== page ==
Despite numerous articles and broadcasts on the horrors of the opioid crisis in the United States, filmmaker Sarah Holt was convinced there was another story to tell about the science of addiction and the national failure to aggressively pursue effective programs to tackle the epidemic.
She wanted to explore addiction as a medical condition, explaining how drugs alter brain chemistry, create memories that trigger powerful cravings and even change gene expression.
The result is "Addiction," her gripping PBS NOVA documentary that premiered on Oct. 17 and was the subject of a AAAS Kavli Science Journalism Award lecture by Holt on Oct. 22 at Arizona State University’s Walter Cronkite School of Journalism and Mass Communication.
Holt talked about the story behind the story— an intense two years of filming and editing that produced a program dealing not only with the wrenching human impact of addiction but also the brain changes that explain why it can be so difficult to control.
Other film treatments of the crisis were "all so negative," Holt said, "and I wanted to present a more optimistic picture that focused on solutions that can stop preventable deaths." The experts interviewed in her documentary note that addiction is a brain disorder, not a moral failure, and treatments based on sound science are available.
"We have extremely effective medications that are lifesaving," Laura Kehoe, a primary care physician at Massachusetts General Hospital, says in the film. "This is a very treatable illness."
"People recover from addiction," says Darwin Fisher, manager of a supervised injection site in Vancouver, Canada. "Nobody is unreclaimable. The only thing you can’t recover from is death"
Speaking to an audience of about 60, many of them budding broadcast journalists, Holt told of her long, often frustrating search for subjects who would be willing to discuss their experiences with addiction. Given the stigma of the disease, she said, even those who are in recovery are often unwilling to go on camera. Several scheduled film shoots were cancelled at the last minute. But setbacks often led to new opportunities, she said.
When officials of Huntington, W. Va., wary of having their town portrayed as a focus of the opioid epidemic, backed out of planned interviews, Holt decided to pay more attention to Vancouver. There Darwin Fisher runs the first legal site in North America where people can inject illegal drugs under medical supervision. Called Insite, the program provides clean needles and supplies as well as help obtaining medically assisted treatment. The resulting segment helped Holt show how novel, sometimes controversial, approaches are decreasing overdose death rates and the spread of infectious diseases while also saving taxpayers money.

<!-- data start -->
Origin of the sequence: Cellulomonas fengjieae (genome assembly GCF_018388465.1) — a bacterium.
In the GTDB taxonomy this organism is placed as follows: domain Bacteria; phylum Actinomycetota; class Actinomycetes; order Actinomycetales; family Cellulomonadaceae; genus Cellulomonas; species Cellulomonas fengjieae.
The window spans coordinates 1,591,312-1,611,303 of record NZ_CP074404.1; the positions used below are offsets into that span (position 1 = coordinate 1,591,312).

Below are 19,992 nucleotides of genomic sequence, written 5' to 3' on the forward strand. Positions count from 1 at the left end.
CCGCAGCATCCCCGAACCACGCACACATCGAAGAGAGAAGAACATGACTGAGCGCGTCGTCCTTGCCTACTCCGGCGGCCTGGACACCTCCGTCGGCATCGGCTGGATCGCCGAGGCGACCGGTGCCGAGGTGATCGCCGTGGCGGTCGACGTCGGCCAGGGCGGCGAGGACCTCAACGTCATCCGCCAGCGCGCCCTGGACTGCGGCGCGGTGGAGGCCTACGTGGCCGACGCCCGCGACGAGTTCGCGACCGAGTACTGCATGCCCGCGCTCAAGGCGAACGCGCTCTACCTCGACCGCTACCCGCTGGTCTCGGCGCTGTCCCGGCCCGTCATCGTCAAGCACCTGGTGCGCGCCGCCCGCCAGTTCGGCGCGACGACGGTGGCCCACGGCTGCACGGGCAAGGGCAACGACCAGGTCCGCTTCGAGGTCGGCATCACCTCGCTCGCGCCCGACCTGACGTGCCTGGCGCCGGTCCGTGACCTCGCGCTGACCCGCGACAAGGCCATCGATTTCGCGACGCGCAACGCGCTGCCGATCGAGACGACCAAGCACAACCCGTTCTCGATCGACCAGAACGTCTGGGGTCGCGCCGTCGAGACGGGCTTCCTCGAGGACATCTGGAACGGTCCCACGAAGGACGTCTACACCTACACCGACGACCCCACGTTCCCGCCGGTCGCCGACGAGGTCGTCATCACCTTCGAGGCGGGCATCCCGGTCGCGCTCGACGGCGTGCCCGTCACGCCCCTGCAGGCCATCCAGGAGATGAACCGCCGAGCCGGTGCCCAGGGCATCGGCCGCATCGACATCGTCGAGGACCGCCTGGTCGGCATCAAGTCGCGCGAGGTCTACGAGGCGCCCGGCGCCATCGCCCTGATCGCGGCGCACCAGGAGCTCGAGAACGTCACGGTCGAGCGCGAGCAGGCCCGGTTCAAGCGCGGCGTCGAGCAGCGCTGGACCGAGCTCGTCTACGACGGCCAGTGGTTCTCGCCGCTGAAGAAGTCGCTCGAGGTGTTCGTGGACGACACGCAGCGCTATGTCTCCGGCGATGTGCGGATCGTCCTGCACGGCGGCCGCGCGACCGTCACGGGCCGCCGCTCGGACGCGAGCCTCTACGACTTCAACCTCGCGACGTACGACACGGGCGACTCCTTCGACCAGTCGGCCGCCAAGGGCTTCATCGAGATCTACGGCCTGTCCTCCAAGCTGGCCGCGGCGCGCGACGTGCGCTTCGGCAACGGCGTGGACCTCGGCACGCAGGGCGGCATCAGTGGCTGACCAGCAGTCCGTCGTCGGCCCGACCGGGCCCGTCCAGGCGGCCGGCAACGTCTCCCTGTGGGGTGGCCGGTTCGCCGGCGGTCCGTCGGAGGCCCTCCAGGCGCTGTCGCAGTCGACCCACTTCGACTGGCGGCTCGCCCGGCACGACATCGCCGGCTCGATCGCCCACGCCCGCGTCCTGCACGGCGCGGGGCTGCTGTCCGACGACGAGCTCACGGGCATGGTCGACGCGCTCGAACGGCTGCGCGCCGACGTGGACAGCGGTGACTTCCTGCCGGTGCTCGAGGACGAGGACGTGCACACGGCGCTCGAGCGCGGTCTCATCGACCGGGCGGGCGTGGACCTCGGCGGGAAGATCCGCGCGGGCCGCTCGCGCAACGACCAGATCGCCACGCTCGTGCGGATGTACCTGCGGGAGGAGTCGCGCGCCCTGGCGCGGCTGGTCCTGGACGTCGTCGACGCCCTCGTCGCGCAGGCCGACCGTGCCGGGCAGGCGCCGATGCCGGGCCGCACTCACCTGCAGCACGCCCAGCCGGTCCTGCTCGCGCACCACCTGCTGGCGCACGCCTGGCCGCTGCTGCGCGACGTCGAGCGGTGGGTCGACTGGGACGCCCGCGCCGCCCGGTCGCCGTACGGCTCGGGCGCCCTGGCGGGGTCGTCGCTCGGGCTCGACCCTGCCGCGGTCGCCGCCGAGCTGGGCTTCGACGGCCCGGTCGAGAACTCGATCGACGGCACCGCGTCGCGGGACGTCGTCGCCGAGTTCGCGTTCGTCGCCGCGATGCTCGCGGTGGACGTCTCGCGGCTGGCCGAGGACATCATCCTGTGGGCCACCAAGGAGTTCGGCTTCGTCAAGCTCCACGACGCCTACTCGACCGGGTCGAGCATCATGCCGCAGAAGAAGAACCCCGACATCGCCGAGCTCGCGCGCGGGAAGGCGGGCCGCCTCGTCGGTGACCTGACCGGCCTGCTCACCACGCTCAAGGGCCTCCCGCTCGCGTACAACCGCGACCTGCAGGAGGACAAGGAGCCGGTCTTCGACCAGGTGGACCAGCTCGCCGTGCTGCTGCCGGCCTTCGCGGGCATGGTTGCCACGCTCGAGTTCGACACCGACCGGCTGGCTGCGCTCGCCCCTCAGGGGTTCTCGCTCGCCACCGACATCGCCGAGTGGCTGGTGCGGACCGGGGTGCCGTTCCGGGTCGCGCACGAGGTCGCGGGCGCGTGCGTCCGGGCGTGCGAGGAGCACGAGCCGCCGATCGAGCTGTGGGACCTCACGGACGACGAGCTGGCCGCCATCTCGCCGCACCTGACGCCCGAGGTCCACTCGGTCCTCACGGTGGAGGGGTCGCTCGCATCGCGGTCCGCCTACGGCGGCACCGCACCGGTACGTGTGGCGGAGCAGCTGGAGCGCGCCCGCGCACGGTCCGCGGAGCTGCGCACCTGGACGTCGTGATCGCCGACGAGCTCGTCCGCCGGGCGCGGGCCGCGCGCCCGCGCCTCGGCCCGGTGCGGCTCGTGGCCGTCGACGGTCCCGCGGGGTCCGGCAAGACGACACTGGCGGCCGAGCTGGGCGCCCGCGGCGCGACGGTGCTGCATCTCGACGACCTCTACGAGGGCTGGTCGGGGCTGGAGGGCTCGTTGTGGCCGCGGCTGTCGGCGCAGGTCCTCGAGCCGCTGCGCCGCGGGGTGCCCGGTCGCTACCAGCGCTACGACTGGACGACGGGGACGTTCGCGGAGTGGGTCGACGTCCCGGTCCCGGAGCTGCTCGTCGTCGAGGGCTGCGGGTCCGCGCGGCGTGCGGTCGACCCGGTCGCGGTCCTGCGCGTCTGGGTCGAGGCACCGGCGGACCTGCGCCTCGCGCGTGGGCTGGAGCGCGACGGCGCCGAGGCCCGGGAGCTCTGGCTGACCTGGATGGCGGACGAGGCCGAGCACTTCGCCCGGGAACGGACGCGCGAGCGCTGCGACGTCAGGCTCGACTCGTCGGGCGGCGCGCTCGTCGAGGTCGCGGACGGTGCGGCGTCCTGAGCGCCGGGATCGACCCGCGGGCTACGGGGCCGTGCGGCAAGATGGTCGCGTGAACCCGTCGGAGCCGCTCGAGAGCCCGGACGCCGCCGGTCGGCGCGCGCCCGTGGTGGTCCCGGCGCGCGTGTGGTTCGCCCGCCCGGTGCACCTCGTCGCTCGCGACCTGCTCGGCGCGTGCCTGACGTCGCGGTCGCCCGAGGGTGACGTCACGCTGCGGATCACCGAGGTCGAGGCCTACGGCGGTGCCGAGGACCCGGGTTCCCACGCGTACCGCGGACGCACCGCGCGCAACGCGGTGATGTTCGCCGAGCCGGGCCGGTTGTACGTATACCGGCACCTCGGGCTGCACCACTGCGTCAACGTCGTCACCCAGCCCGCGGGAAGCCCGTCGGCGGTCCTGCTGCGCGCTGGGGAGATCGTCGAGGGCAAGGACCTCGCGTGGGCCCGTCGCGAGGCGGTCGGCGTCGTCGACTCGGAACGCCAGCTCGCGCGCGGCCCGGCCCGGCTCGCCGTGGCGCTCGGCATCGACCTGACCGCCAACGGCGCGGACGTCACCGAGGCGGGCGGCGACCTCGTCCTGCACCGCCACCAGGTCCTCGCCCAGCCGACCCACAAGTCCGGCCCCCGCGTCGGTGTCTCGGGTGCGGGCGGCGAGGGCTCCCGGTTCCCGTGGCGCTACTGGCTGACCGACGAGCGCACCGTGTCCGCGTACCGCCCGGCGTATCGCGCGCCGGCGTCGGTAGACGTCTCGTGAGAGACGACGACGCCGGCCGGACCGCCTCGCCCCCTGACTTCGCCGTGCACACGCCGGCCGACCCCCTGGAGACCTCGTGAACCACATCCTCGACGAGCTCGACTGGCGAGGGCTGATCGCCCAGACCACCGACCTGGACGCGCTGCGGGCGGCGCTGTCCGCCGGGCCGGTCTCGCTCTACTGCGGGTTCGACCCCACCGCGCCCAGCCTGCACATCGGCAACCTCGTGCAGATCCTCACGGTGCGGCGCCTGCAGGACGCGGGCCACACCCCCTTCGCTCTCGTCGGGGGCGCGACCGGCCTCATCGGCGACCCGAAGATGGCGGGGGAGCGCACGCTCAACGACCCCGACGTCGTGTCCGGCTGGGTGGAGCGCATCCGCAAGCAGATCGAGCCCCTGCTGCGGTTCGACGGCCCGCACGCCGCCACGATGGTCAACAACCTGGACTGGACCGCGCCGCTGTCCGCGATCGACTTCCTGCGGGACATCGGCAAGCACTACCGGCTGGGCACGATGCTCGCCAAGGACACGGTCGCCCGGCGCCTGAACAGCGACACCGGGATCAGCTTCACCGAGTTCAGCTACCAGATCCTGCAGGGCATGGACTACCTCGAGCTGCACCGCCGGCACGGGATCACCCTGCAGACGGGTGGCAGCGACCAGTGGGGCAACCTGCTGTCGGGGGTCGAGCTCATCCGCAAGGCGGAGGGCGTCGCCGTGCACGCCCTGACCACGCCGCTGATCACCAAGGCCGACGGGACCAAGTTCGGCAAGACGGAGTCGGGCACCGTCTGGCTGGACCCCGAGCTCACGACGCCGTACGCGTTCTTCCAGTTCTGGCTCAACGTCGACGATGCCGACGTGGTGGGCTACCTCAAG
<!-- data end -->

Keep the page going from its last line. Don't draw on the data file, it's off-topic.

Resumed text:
The roadblocks in West Virginia helped her film in the end, Holt said. "The cancelled shoots in Huntington lead to something better," she said. "Filmmaking is sometimes shaped by accidents, lucky accidents."
Another of those lucky accidents occurred when Holt's flight into Charleston, W. Va., was cancelled due to bad weather and she wound up driving into the state instead. She passed through McDowell County, where she found once vibrant towns ravaged by the collapse of the coal industry and the high death toll of the opioid epidemic. She soon found Jasen Edwards, a coal miner, who became addicted to opioids after losing a leg in a mining accident. He spent $21,000 in one weekend on pain pills, Holt said.
Edwards spoke unflinchingly about the impact of opioids in a state where investigators found that, over a six-year period, drug companies had shipped in 780 million addictive pain pills. As he told Holt, "West Virginia was the perfect storm." The state is dominated by one of the hardest and most dangerous jobs in the world, Edwards said. "Most of the old-timers that work in the mines work with pain. And then pain pills started flooding the community, and people that you used to know weren't the same people that they used to be. I mean, it, it ruined everything."
Holt's interviewees crossed ethnic and socioeconomic boundaries. Jonathan Winnefeld was born into an accomplished family. His father, an admiral, became Vice Chairman of the Joint Chiefs of Staff in 2011 at the same time Jonathan was using drugs to battle anxiety. His parents found a facility that offered an abstinence-based recovery program based on the 12-step model of Alcoholics Anonymous. After the Winnefelds spent hundreds of thousands of dollars for 15 months of in-patient treatment, it seemed to work. But three days after Jonathan arrived at college for his freshman year, he died of an overdose of heroin and fentanyl.